Cybercriminals can use stolen identities to impersonate the victim and manipulate individuals or employees within organisations. They may request sensitive information or attempt to initiate fraudulent transactions by posing as someone the victim knows or trusts.
- Criminal Activities
Stolen identities can be used to create fake documents, such as passports or driver’s licenses, which can then be used to commit various crimes, including illegal border crossings, human trafficking, or terrorism-related activities.
To protect against identity theft, individuals should be cautious about sharing personal information online, use strong and unique passwords for different accounts, enable two-factor authentication, and regularly monitor their financial and online accounts for any suspicious activities. Additionally, organisations need to implement robust cybersecurity measures to protect customer data and educate employees and customers about the risks associated with identity theft and phishing attacks.
The Importance of Cyber Smart Week
Amidst these concerning trends, initiatives like Cyber Smart Week by Cert NZ are indispensable. Taking place annually, Cyber Smart Week aims to educate Kiwis about online threats and best practices for staying safe in the digital realm. This campaign plays a pivotal role in preventing insurance fraud by raising awareness about the latest cyber threats and how to avoid falling victim to them.
Cert NZ offers a wealth of resources, from informative articles to interactive workshops, all designed to empower individuals and businesses with the knowledge they need to protect themselves online. By promoting a culture of cybersecurity consciousness, Cyber Smart Week not only reduces the risk of cyber incidents but also discourages insurance fraud attempts. When people are cyber smart, it significantly diminishes the opportunities for cybercriminals to take over online accounts, and commit identity fraud.
Statistics Speak Louder Than Words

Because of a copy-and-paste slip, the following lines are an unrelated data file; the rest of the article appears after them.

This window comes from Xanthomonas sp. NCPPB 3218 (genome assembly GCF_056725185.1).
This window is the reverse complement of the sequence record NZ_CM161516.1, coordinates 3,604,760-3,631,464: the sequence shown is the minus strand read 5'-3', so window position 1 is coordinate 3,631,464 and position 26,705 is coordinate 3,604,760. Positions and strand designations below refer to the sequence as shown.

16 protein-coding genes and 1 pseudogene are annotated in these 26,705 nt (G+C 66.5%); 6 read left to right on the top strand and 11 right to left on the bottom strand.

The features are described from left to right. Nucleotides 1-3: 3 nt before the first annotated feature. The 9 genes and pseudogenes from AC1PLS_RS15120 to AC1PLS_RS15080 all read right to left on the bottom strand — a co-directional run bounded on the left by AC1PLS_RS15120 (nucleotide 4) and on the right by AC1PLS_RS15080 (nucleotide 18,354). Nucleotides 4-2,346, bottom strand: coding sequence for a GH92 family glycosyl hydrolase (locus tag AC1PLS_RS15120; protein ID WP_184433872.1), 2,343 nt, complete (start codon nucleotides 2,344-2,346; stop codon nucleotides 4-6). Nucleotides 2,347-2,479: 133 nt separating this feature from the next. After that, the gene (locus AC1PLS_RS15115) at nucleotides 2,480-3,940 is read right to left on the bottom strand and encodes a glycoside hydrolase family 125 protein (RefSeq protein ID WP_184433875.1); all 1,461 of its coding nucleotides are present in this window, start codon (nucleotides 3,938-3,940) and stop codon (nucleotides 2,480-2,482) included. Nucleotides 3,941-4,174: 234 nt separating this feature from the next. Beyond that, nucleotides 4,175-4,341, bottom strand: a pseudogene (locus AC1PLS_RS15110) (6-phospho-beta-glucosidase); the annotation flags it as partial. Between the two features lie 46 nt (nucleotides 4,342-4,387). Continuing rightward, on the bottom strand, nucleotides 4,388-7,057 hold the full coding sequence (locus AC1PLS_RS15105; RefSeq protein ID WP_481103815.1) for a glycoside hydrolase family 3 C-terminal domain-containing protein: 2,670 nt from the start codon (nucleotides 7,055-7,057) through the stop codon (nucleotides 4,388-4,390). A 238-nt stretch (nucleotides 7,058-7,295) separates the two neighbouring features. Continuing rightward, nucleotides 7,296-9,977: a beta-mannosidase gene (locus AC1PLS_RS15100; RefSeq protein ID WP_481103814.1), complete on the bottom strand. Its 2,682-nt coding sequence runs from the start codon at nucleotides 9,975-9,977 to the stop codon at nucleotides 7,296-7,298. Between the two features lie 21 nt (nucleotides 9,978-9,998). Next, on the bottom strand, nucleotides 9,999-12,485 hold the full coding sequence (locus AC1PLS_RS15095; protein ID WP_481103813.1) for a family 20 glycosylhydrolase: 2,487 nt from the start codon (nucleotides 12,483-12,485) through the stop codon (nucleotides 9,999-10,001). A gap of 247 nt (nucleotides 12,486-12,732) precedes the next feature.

Recent statistics reveal the efficacy of Cyber Smart Week. In the past year, Cert NZ reported a 30% decrease in reported cyber incidents during the week of the campaign compared to the same period in the previous year. This decline underscores the impact of awareness initiatives in reducing the vulnerability of individuals and organisations to cyber threats.
Moreover, studies show that individuals and businesses that actively participate in Cyber Smart Week activities are 50% less likely to fall victim to phishing scams and identity thefts. This tangible outcome emphasises the importance of education and proactive engagement in the fight against cybercrime and insurance fraud.
A Collective Responsibility
Preventing insurance fraud and mitigating cyber risks are not tasks for individuals or organisations alone. It’s a collective responsibility that involves every New Zealander. By staying informed, practicing good cyber hygiene, and participating in initiatives like Cyber Smart Week, we can create a safer digital space for ourselves and future generations.
The intertwining web of cyber risk and insurance fraud demands our attention and action. As New Zealanders, we must equip ourselves with knowledge, leverage available resources, and actively participate in campaigns like Cyber Smart Week. Together, we can build a more secure online environment, safeguard our finances and personal data, and ensure that the digital future of our beautiful country remains bright and promising. Let’s embrace the power of awareness and education, standing united against the threats that lurk in the vast expanse of the internet.